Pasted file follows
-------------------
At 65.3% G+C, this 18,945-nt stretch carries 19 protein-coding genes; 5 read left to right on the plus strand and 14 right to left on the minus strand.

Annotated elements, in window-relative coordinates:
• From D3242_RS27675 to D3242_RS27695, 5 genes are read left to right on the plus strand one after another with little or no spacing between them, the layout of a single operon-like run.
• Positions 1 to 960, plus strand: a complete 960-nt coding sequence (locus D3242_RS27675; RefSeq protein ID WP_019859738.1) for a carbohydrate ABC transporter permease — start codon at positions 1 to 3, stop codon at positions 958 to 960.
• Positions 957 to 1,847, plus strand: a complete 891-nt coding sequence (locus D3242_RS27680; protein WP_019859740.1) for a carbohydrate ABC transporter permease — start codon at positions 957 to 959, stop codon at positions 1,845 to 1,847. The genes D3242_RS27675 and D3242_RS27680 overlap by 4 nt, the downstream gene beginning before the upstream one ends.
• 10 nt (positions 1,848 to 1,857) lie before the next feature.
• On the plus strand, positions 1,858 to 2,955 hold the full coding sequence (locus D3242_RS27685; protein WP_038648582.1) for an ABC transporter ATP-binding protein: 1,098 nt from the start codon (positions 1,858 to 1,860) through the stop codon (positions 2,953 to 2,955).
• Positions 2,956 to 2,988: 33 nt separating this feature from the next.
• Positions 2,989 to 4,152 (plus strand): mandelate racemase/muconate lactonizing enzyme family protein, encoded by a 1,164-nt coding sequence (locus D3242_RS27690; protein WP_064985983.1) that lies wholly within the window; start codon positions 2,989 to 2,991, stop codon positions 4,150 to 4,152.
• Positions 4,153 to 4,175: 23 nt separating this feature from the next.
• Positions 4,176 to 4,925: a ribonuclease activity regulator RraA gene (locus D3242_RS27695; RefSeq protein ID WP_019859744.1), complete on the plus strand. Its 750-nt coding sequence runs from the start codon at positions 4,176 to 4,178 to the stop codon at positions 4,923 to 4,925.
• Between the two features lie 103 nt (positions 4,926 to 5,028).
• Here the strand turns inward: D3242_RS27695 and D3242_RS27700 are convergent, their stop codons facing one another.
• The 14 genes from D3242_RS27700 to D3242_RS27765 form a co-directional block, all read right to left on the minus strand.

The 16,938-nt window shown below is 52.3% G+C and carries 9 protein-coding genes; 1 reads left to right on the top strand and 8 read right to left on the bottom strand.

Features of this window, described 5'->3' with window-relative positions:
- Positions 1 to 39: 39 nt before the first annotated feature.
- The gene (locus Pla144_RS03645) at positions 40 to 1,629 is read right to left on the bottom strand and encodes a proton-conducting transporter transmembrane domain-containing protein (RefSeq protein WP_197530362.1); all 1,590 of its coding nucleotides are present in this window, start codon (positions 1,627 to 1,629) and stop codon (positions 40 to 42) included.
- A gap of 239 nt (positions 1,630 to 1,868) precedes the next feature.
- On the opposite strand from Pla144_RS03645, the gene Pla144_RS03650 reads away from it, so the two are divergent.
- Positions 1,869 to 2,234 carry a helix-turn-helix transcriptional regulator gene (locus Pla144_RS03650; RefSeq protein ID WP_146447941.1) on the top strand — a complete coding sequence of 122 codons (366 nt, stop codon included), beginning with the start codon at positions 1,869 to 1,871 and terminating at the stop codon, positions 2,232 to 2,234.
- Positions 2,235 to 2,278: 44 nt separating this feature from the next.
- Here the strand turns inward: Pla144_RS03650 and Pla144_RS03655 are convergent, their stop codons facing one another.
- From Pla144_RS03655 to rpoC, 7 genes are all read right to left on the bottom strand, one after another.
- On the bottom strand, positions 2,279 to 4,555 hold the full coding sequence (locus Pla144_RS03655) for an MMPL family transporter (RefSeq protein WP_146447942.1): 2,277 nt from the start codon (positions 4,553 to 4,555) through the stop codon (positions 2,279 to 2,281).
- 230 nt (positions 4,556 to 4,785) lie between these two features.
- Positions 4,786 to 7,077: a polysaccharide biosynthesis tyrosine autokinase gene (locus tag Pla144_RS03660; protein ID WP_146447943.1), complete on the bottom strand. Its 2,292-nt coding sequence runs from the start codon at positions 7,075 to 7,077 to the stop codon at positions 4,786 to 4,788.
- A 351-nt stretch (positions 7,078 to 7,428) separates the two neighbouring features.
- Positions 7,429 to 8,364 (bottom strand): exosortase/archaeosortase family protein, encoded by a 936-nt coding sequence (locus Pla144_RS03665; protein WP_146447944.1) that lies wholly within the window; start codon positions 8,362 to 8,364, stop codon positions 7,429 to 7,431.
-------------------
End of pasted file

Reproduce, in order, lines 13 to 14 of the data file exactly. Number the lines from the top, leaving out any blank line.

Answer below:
• Here the strand turns inward: D3242_RS27695 and D3242_RS27700 are convergent, their stop codons facing one another.
• The 14 genes from D3242_RS27700 to D3242_RS27765 form a co-directional block, all read right to left on the minus strand.